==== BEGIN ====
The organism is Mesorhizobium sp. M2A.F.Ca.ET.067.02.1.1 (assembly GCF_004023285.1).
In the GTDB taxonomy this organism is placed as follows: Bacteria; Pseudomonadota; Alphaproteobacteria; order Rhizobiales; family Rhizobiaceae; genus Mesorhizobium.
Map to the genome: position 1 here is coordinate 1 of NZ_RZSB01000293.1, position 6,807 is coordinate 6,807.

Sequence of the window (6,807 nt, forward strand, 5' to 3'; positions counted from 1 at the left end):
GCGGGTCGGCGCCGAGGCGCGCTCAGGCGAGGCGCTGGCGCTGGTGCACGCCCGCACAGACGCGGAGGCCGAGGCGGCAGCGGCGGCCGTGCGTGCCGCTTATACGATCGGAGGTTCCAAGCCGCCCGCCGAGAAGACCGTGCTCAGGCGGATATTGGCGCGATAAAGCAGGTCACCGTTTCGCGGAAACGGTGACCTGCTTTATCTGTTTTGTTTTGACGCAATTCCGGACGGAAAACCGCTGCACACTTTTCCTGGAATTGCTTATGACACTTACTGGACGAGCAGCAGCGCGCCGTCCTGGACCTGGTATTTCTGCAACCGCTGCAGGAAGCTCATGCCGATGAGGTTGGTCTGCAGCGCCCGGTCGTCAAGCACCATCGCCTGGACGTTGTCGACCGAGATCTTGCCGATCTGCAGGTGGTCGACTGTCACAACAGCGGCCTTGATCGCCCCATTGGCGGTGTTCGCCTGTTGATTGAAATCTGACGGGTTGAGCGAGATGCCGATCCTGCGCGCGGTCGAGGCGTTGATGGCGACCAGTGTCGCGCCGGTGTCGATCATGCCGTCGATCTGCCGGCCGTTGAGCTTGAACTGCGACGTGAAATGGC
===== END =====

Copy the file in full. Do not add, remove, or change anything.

The organism is Mesorhizobium sp. M2A.F.Ca.ET.067.02.1.1 (assembly GCF_004023285.1).
In the GTDB taxonomy this organism is placed as follows: Bacteria; Pseudomonadota; Alphaproteobacteria; order Rhizobiales; family Rhizobiaceae; genus Mesorhizobium.
Map to the genome: position 1 here is coordinate 1 of NZ_RZSB01000293.1, position 6,807 is coordinate 6,807.

Sequence of the window (6,807 nt, forward strand, 5' to 3'; positions counted from 1 at the left end):
GCGGGTCGGCGCCGAGGCGCGCTCAGGCGAGGCGCTGGCGCTGGTGCACGCCCGCACAGACGCGGAGGCCGAGGCGGCAGCGGCGGCCGTGCGTGCCGCTTATACGATCGGAGGTTCCAAGCCGCCCGCCGAGAAGACCGTGCTCAGGCGGATATTGGCGCGATAAAGCAGGTCACCGTTTCGCGGAAACGGTGACCTGCTTTATCTGTTTTGTTTTGACGCAATTCCGGACGGAAAACCGCTGCACACTTTTCCTGGAATTGCTTATGACACTTACTGGACGAGCAGCAGCGCGCCGTCCTGGACCTGGTATTTCTGCAACCGCTGCAGGAAGCTCATGCCGATGAGGTTGGTCTGCAGCGCCCGGTCGTCAAGCACCATCGCCTGGACGTTGTCGACCGAGATCTTGCCGATCTGCAGGTGGTCGACTGTCACAACAGCGGCCTTGATCGCCCCATTGGCGGTGTTCGCCTGTTGATTGAAATCTGACGGGTTGAGCGAGATGCCGATCCTGCGCGCGGTCGAGGCGTTGATGGCGACCAGTGTCGCGCCGGTGTCGATCATGCCGTCGATCTGCCGGCCGTTGAGCTTGAACTGCGACGTGAAATGGC